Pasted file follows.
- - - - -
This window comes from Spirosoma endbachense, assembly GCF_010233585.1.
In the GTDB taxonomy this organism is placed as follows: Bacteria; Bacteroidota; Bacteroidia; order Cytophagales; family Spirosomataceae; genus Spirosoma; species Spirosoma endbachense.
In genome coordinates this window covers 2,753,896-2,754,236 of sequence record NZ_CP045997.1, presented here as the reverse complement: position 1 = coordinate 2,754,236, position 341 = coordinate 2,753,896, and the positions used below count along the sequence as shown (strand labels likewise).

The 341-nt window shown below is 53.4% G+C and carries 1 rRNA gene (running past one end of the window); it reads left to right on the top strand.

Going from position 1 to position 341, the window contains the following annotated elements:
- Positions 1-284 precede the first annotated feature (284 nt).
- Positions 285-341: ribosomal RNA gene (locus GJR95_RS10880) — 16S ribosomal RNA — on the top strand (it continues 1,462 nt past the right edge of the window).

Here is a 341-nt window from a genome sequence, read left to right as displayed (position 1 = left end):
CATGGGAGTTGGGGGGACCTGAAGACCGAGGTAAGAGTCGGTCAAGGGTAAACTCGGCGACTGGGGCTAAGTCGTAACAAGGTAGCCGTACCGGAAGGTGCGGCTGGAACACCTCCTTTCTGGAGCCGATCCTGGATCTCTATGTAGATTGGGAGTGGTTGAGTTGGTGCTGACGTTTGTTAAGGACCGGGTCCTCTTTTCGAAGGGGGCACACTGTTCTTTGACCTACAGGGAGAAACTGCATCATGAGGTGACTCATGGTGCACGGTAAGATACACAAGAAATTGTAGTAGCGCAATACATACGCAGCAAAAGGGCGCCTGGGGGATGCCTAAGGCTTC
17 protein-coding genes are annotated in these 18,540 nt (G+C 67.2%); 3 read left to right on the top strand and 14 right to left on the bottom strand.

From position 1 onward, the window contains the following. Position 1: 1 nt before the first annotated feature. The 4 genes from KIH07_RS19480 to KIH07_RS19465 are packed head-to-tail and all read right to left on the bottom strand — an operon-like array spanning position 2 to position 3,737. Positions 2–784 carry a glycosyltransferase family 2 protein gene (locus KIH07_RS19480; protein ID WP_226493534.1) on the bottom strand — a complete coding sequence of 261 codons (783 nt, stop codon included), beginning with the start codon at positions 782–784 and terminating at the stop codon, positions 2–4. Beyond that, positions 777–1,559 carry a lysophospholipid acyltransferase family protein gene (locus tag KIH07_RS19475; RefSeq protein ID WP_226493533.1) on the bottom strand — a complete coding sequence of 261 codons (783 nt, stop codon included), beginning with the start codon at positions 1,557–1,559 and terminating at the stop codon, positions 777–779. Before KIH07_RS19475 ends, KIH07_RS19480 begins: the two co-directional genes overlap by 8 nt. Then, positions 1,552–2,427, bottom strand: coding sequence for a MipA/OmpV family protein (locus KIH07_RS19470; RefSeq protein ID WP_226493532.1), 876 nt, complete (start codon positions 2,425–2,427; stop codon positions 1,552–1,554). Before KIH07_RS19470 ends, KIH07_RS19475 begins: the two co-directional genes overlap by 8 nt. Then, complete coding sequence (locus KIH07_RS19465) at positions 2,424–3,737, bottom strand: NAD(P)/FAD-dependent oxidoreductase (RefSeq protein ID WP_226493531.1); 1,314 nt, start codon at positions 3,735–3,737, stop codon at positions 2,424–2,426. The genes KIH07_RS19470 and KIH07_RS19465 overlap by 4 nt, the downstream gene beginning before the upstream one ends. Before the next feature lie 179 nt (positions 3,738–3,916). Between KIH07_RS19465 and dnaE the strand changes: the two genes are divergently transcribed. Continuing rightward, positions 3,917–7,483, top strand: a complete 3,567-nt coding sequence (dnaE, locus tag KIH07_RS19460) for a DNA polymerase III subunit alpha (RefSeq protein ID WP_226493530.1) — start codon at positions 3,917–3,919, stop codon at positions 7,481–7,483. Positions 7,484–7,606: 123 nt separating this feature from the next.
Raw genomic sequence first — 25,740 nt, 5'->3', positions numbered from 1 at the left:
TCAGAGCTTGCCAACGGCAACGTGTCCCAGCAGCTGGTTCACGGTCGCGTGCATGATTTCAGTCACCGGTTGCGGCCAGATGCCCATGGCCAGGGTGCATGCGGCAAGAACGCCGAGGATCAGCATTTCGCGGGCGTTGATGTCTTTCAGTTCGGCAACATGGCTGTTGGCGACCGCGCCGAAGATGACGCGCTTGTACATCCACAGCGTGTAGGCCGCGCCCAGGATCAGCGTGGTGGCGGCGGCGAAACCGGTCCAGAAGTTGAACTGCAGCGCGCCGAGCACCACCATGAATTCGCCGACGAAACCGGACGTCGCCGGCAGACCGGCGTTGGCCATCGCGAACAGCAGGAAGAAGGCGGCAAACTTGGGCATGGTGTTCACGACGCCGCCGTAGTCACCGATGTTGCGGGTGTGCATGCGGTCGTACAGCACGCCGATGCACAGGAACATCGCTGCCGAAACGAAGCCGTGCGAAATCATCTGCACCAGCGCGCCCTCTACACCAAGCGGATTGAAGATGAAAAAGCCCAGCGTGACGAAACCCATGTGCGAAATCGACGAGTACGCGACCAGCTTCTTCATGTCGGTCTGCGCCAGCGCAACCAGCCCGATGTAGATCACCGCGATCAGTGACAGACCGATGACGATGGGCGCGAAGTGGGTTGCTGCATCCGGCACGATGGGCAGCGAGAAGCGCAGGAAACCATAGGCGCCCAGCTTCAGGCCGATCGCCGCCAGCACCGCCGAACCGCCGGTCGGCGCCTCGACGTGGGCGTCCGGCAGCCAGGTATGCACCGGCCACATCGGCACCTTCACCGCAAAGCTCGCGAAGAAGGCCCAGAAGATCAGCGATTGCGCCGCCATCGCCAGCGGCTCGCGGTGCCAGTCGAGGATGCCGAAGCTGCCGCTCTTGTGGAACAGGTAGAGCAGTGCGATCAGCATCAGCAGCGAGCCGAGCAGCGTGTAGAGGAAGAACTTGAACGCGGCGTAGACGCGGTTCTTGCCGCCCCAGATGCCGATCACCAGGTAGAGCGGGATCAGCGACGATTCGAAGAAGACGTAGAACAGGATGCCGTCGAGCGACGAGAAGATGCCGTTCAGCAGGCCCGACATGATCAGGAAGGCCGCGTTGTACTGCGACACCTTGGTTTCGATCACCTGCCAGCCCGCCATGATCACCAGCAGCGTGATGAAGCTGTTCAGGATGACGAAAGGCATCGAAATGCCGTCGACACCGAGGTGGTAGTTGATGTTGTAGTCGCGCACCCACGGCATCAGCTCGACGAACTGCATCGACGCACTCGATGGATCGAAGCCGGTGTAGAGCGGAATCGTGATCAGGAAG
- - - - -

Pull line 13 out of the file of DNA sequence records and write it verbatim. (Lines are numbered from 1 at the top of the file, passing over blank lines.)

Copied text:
TCAGAGCTTGCCAACGGCAACGTGTCCCAGCAGCTGGTTCACGGTCGCGTGCATGATTTCAGTCACCGGTTGCGGCCAGATGCCCATGGCCAGGGTGCATGCGGCAAGAACGCCGAGGATCAGCATTTCGCGGGCGTTGATGTCTTTCAGTTCGGCAACATGGCTGTTGGCGACCGCGCCGAAGATGACGCGCTTGTACATCCACAGCGTGTAGGCCGCGCCCAGGATCAGCGTGGTGGCGGCGGCGAAACCGGTCCAGAAGTTGAACTGCAGCGCGCCGAGCACCACCATGAATTCGCCGACGAAACCGGACGTCGCCGGCAGACCGGCGTTGGCCATCGCGAACAGCAGGAAGAAGGCGGCAAACTTGGGCATGGTGTTCACGACGCCGCCGTAGTCACCGATGTTGCGGGTGTGCATGCGGTCGTACAGCACGCCGATGCACAGGAACATCGCTGCCGAAACGAAGCCGTGCGAAATCATCTGCACCAGCGCGCCCTCTACACCAAGCGGATTGAAGATGAAAAAGCCCAGCGTGACGAAACCCATGTGCGAAATCGACGAGTACGCGACCAGCTTCTTCATGTCGGTCTGCGCCAGCGCAACCAGCCCGATGTAGATCACCGCGATCAGTGACAGACCGATGACGATGGGCGCGAAGTGGGTTGCTGCATCCGGCACGATGGGCAGCGAGAAGCGCAGGAAACCATAGGCGCCCAGCTTCAGGCCGATCGCCGCCAGCACCGCCGAACCGCCGGTCGGCGCCTCGACGTGGGCGTCCGGCAGCCAGGTATGCACCGGCCACATCGGCACCTTCACCGCAAAGCTCGCGAAGAAGGCCCAGAAGATCAGCGATTGCGCCGCCATCGCCAGCGGCTCGCGGTGCCAGTCGAGGATGCCGAAGCTGCCGCTCTTGTGGAACAGGTAGAGCAGTGCGATCAGCATCAGCAGCGAGCCGAGCAGCGTGTAGAGGAAGAACTTGAACGCGGCGTAGACGCGGTTCTTGCCGCCCCAGATGCCGATCACCAGGTAGAGCGGGATCAGCGACGATTCGAAGAAGACGTAGAACAGGATGCCGTCGAGCGACGAGAAGATGCCGTTCAGCAGGCCCGACATGATCAGGAAGGCCGCGTTGTACTGCGACACCTTGGTTTCGATCACCTGCCAGCCCGCCATGATCACCAGCAGCGTGATGAAGCTGTTCAGGATGACGAAAGGCATCGAAATGCCGTCGACACCGAGGTGGTAGTTGATGTTGTAGTCGCGCACCCACGGCATCAGCTCGACGAACTGCATCGACGCACTCGATGGATCGAAGCCGGTGTAGAGCGGAATCGTGATCAGGAAG